As a token of goodwill, the Syrian authorities presented Mr. Ben-Gurion with a burning Israeli flag and a telegram reading: “May you be swifly driven into the sea and drowned.”
Mr. Ben-Gurion said that without the need to defend itself from enemies, Israel will be free to spend tens of millions of pounds on domestic development that other nations would be forced to earmark for a defence budget. Military expenditures are expected to account for a mere two per cent of the country’s overall budget, as Israel will be a place of peace, not war.
(The New York Times, 17 October 1931)
Bank managers across the nation met Friday to establish new standard business hours to help cope with the country’s new financial needs. The new hours, effective immediately at most major U.S. banks, will be: Monday through Friday, closed; Saturday, closed; Sunday’s closure for holy-day observance will remain unchanged. The banks plan to return to their former hours in 1936, with notices of resumption to be delivered at that time.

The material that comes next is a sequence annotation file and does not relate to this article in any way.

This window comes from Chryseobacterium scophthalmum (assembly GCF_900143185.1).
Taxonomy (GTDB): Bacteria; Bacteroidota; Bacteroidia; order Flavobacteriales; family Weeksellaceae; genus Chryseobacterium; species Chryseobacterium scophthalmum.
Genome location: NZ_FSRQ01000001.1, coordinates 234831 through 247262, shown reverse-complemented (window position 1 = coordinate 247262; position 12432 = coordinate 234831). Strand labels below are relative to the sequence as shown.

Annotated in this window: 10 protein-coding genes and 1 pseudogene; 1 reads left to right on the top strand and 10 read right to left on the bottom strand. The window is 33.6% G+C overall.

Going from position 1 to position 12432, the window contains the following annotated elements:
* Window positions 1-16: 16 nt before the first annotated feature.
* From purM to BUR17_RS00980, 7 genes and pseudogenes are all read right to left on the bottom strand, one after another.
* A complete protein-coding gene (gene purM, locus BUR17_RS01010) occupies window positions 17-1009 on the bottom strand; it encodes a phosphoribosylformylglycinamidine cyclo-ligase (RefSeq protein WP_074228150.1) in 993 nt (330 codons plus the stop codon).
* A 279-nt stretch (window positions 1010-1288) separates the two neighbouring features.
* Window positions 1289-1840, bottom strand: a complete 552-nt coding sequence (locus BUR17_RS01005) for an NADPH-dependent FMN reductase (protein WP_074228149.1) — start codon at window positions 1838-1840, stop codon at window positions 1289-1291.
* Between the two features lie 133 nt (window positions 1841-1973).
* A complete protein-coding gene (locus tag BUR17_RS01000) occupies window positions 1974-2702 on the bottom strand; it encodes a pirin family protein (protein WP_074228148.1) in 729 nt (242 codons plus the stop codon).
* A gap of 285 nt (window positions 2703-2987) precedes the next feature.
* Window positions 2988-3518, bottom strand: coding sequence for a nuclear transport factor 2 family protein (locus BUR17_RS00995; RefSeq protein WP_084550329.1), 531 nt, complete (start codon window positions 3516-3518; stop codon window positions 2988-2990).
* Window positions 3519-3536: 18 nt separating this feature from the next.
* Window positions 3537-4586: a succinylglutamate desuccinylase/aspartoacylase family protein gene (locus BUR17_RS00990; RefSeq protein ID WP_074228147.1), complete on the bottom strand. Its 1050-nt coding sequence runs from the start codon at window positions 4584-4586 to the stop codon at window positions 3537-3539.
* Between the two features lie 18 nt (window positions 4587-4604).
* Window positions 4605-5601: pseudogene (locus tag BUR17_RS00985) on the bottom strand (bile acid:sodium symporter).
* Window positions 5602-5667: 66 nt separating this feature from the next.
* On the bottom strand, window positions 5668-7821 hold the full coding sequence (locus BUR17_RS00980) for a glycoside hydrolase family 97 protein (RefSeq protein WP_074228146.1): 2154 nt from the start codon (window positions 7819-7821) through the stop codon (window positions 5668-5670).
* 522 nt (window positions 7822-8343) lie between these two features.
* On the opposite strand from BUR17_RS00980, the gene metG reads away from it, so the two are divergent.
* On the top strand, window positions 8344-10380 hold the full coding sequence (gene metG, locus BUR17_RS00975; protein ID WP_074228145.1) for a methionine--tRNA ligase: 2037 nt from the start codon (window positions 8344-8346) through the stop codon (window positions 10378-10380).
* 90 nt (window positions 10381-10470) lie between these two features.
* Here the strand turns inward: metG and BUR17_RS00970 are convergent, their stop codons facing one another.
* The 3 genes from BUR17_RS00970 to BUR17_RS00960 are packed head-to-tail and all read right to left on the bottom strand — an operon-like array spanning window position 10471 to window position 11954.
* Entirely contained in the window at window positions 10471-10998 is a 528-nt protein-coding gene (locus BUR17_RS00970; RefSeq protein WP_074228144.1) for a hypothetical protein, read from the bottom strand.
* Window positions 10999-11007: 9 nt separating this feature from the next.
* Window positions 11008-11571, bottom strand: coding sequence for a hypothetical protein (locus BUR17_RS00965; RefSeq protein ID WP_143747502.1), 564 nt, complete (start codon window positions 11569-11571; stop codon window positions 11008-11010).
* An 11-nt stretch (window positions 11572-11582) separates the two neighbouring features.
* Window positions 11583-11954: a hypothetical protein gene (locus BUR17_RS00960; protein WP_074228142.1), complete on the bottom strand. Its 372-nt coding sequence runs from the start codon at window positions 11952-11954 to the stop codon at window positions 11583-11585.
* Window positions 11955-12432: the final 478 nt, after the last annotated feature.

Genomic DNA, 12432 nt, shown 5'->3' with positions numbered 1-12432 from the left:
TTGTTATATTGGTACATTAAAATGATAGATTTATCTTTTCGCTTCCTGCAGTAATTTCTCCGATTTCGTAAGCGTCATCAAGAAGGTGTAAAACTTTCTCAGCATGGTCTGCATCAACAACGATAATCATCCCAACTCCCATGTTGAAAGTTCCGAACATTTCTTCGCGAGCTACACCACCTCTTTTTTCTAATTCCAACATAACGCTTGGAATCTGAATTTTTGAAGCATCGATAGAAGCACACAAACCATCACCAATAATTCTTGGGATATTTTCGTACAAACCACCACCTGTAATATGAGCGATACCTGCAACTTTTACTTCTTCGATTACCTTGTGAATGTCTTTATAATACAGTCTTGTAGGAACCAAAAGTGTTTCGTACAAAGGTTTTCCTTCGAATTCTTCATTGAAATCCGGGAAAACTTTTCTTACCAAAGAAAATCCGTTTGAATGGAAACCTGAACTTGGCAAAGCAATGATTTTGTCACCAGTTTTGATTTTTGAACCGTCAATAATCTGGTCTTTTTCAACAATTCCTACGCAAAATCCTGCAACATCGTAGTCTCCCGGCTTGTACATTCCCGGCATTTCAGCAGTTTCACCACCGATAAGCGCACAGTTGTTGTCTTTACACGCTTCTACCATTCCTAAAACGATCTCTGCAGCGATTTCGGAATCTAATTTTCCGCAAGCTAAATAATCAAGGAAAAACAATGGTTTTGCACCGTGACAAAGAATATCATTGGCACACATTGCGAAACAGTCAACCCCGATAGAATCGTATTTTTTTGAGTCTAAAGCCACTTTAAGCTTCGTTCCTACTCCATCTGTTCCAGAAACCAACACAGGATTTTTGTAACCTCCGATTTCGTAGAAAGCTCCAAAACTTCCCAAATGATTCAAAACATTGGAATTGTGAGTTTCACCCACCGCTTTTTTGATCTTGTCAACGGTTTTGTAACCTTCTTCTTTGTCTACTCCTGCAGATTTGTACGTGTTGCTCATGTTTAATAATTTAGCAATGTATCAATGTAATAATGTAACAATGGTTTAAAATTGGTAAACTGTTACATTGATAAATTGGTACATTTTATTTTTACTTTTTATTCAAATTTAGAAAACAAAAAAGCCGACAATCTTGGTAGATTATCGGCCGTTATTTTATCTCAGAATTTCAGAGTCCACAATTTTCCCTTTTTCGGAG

“We apologize for any inconvenience our new hours might cause anyone, but we’re certain that with a little time, everyone will be able to make the adjustment,” said New Jersey Citizen Bank President Henry Frigger. “Thank you for your cooperation.”
The new hours were posted on Citizen Bank’s doors, alongside a poster decorated with a fanciful cartoon bear in a top hat and tails, and the words, “Please ‘bear’ with us!”.
“We ask that everyone please be patient through our schedule adjustment,” said smiling bank secretary Harriet Kincaid, as she pulled blinds to block the view of the crowds outside.
Other bank tellers and clerks hurried about Citizen Bank, putting dust covers over the furniture and office equipment, while some reinforced the windows and doors with nails, wooden planks, and steel caging.
Worried account-holders attempting to place telephone calls to the bank were greeted with an automated message in lieu of an operator’s voice. The message stated that, although the call was important to Citizen Bank, switchboard operators were unable to speak at that time. The message was followed by a recording of the popular tune “Yes, We Have No Bananas”.